-Limit of amount you can put away each year. This varies from year to year. One year we were allowed to put away $4,800. This year our max is much less at $2,600.

-Does not cover “elective” procedures: no teeth whitening or anything that is considered “cosmetic” in nature.

eye doctor glasses

Both the HSA and the FSA will cover the cost of new glasses. We go through a lot of glasses at our house.

-Must provide receipts to show medical bill. Before the debit card system came around, we had to submit our claims via mail and wait for the check to be cut. This would often take weeks. Once the debit card system started, it was much easier to claim your reimbursement. However, please know that even though you are approved to use the debit card, they can come back and request proof of a bill. Always keep your receipts for this reason.

Health Spending Account:                                                                                             Pros:

-Money is collected from your check pre-tax; saves you money on your income taxes as it lowers your taxable income.

-You are allowed to put away more money each year for an HSA compared to an FSA; our limit last year was $6,200.

-Many use a debit system to allow you to make your payment immediately.

-Can be used to cover things from co-pays for doctors to prescription drugs.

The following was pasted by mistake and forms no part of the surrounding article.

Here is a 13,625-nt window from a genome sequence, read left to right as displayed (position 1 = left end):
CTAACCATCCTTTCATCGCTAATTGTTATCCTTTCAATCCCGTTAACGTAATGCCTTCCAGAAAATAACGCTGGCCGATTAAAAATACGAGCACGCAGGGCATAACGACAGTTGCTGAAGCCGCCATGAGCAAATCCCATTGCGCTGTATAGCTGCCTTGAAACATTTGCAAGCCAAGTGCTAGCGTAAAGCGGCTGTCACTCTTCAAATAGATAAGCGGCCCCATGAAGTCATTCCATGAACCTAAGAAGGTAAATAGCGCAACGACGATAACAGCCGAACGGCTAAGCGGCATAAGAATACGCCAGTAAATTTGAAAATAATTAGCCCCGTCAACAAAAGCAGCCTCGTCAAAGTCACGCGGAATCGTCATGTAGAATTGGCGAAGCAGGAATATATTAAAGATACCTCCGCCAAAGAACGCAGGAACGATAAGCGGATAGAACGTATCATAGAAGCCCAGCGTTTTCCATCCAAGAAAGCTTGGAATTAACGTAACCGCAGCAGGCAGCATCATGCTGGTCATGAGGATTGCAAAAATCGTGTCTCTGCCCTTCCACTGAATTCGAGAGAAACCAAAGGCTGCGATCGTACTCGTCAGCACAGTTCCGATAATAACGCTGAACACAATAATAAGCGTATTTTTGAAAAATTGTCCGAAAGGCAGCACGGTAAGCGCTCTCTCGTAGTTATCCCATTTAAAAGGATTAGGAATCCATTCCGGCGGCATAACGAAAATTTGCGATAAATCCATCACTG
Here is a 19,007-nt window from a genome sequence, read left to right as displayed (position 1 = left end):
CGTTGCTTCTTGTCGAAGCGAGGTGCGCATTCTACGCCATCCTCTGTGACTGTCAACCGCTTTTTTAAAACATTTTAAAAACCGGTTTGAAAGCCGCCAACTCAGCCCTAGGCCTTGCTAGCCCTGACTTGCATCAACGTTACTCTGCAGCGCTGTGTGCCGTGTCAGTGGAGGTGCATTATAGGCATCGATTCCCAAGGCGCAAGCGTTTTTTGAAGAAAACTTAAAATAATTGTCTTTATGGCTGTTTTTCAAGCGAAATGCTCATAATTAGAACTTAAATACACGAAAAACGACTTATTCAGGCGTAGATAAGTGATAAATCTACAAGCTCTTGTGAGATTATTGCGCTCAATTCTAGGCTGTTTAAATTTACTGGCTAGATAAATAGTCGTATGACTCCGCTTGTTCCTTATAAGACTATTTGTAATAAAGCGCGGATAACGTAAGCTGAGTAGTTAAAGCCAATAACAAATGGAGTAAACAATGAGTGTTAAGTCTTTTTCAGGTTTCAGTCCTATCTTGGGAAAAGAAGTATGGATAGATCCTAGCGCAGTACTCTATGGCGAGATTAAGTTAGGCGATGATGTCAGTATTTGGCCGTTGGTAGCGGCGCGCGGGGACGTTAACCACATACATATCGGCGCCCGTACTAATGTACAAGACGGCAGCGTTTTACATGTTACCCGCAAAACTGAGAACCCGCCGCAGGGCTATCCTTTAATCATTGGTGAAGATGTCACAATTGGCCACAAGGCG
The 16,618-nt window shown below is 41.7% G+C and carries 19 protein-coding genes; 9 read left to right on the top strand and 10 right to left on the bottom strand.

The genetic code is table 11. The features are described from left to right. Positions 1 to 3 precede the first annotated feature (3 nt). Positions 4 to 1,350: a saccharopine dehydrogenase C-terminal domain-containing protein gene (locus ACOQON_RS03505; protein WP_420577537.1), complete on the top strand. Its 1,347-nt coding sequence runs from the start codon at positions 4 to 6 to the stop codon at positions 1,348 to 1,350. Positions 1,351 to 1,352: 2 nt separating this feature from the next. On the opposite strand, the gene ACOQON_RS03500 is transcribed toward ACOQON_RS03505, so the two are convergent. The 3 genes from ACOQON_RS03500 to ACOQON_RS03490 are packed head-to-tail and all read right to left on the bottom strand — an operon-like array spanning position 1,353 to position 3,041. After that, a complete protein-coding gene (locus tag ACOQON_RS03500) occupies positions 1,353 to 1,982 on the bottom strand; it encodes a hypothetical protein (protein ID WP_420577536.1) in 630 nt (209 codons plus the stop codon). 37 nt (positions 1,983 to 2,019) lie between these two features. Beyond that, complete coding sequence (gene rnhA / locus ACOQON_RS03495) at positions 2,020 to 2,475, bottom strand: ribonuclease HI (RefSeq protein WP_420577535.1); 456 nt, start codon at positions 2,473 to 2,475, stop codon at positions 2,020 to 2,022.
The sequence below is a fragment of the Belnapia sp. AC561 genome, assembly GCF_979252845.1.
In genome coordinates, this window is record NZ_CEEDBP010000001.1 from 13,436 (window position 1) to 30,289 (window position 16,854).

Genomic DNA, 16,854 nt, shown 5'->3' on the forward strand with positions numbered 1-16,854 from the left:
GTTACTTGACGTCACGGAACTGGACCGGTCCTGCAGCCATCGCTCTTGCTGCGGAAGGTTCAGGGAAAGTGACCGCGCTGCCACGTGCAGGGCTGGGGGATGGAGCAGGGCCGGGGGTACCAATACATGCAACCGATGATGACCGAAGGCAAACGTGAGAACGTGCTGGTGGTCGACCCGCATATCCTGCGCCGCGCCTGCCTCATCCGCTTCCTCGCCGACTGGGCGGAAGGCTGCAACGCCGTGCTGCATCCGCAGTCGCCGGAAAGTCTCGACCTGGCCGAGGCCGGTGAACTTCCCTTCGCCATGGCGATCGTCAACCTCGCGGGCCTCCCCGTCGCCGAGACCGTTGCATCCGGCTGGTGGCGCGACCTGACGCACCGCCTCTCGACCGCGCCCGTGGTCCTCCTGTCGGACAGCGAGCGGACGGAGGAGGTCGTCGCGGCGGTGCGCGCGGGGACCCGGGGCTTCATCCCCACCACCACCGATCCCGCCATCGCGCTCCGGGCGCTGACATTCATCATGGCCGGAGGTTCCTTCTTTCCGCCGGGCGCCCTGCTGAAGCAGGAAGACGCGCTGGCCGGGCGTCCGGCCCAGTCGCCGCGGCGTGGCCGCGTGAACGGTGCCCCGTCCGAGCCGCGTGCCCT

-Works for most medical needs, such as teeth cleaning, braces, contact lenses, eye exams, lab work, diagnostic tests ordered by your physician, etc.

-Money does not “expire”; if you don’t spend it all this year, you can save it for next year

Cons:  

-Money is NOT “front loaded.” You can only use the amount of money that is currently in your account. If your medical bill is $500 and you only have $200 in your account, you are responsible for paying the remaining balance of $300 out of pocket (OOP). You can, however, submit the claim for the $300 you spent OOP for reimbursement once the money has been deposited into your account.

-The amount of time it takes for deposit of funds being transferred to your account can vary depending on your employer. It was not uncommon for our monthly funds not to be available until two weeks PAST our payday. It was very frustrating because we paid more than $500 a month to this account, and we were held at the mercy of the efficiency of the benefits office. When your son’s prescription cost can be up to $1,500 a month, waiting even an extra day can put a strain on your budget.

-You must have an HSA eligible plan to open one of these accounts; for us, we had to be covered by a high deductible (HD) plan, a plan that we had to pay 100 percent of all medical bills until we reached our $6,000 deductible.

-Does not cover “elective” procedures: no teeth whitening or anything that is considered “cosmetic” in nature.

As with anything, YMMV (your mileage may vary), always ask your benefit specialist with your employer about the “ins and outs” of its savings plans.

What have you done to help cut down on the ever increasing cost to insure and provide for your family?